Visualizing what critics looked like behind the screen helped Spinn deal with the negativity. “It’s very easy to send something from behind your phone when you’re sitting on your couch,” she says. “I put myself out there every single day, and you have zero videos in your account. You’re hiding from the fact that you’re a hater.” Spinn’s advice? “It’s hard to ignore, but don’t look. Once you post a video, reply to the people who are nice, but don’t sit there going through and through. Don’t try to fight the [haters], there’s no point in giving into them. It’s just people projecting their own insecurities and you don’t have to listen.”

Armed with newfound confidence gained from her success on TikTok, Spinn realized she could pursue her musical dreams. “If I can post myself online every single day,” she says, “what’s stopping me from singing in front of people?” The rest unfolded seamlessly—she met a vocal coach and started playing electric guitar, covering artists like Olivia Rodrigo and Cassadee Pope. Once she started writing her own songs, she honed in on the rock aesthetic and fell in love. “I got a bounce of a song that was so incredible,” she says. “It was really upbeat and reminded me of Avril Lavigne, and I was like, absolutely. This is what I’ve been looking for.”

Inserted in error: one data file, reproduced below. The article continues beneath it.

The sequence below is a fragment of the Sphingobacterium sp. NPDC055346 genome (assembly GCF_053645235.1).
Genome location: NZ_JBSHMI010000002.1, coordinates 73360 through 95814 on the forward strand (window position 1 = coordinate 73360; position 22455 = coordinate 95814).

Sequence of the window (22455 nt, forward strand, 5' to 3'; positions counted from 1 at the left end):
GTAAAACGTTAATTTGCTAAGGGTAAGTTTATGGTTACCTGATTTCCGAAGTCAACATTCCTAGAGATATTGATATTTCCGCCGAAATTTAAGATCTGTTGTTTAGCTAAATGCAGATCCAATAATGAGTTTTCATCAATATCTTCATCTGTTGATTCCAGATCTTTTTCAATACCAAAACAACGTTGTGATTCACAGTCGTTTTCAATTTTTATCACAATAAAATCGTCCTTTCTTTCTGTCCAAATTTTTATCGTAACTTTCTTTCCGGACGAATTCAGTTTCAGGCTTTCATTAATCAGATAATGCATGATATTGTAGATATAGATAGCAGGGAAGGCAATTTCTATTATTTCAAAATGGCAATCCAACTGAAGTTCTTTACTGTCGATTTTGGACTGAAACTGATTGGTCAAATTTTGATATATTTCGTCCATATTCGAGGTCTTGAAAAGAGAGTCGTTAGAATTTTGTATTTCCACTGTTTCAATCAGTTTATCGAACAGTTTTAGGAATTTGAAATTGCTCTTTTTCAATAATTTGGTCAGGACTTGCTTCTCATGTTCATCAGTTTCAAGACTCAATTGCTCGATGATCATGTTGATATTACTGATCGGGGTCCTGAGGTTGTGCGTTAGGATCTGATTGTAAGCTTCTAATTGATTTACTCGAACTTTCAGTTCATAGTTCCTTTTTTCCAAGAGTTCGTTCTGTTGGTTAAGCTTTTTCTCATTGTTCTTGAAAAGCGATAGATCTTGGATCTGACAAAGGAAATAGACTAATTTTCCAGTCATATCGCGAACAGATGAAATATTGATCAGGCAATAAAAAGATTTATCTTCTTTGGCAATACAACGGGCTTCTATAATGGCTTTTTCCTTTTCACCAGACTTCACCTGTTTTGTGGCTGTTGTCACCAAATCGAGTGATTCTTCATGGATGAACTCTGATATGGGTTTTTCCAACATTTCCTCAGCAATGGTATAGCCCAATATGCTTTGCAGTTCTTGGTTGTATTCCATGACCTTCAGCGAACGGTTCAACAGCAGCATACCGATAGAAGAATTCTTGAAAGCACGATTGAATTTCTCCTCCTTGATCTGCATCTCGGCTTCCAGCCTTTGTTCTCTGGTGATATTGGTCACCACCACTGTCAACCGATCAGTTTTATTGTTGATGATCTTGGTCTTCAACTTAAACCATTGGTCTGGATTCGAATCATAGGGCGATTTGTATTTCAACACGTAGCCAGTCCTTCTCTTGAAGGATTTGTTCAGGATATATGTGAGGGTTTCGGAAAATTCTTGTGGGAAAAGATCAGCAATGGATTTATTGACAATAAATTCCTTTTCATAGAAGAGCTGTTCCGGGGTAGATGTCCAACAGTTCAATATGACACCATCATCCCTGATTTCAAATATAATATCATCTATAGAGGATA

From that point on, Spinn’s trajectory has soared. She just released her first single, “Romance Is Dead,” an anthem about how dating nowadays is literally the worst. “Nobody will take you out on a real date,” she says, exasperated. “They won’t even pay for the meal. I’ve never gotten a bouquet of flowers. When people always ask me, ‘Why are you single?’ This is why. This is my answer.” 

Photo by Jason Goodrich

Spinn didn’t hold anything back with her first tattoo, going straight for one on her hand. The tattoo is of a rose, which represents her middle name and family. Spinn’s approach to tattoos is one that isn’t afraid to make mistakes. Materializing her journey of self-discovery in real time, she already had dozens of tattoos by the time she found a style she wanted to stick with—ethereal items like cherubs, keys and crosses in black ink. “I’m just gonna cover [the old ones] up, you know, get another tattoo,” she says nonchalantly. “It just gives me a reason to get more pieces.”

Another of Spinn’s hand tattoos sports a set of angel numbers, “222.” “I’m very obsessed with angel numbers,” she says. “And then when I said I was gonna drop out and move to LA, literally every single day afterwards, multiple times a day, I started seeing 222. On license plates, on alarm clocks, on my phone. When I looked it up, it said, ‘you are making a correct decision in life.’” 

It’s clear that the girl-from-the-suburbs-turned-TikTok-sensation won’t have a problem keeping her fans around. She’s built a platform on being herself, and her music is only an extension of that. Two years ago Bailey Spinn would never have expected to go from making comedic skits in her bedroom to emulating one of the singers who set her heart on fire, but with her unflinching drive, there was really no other way it could go. If you keep your eyes on her, you might find that her next POV is right on center stage.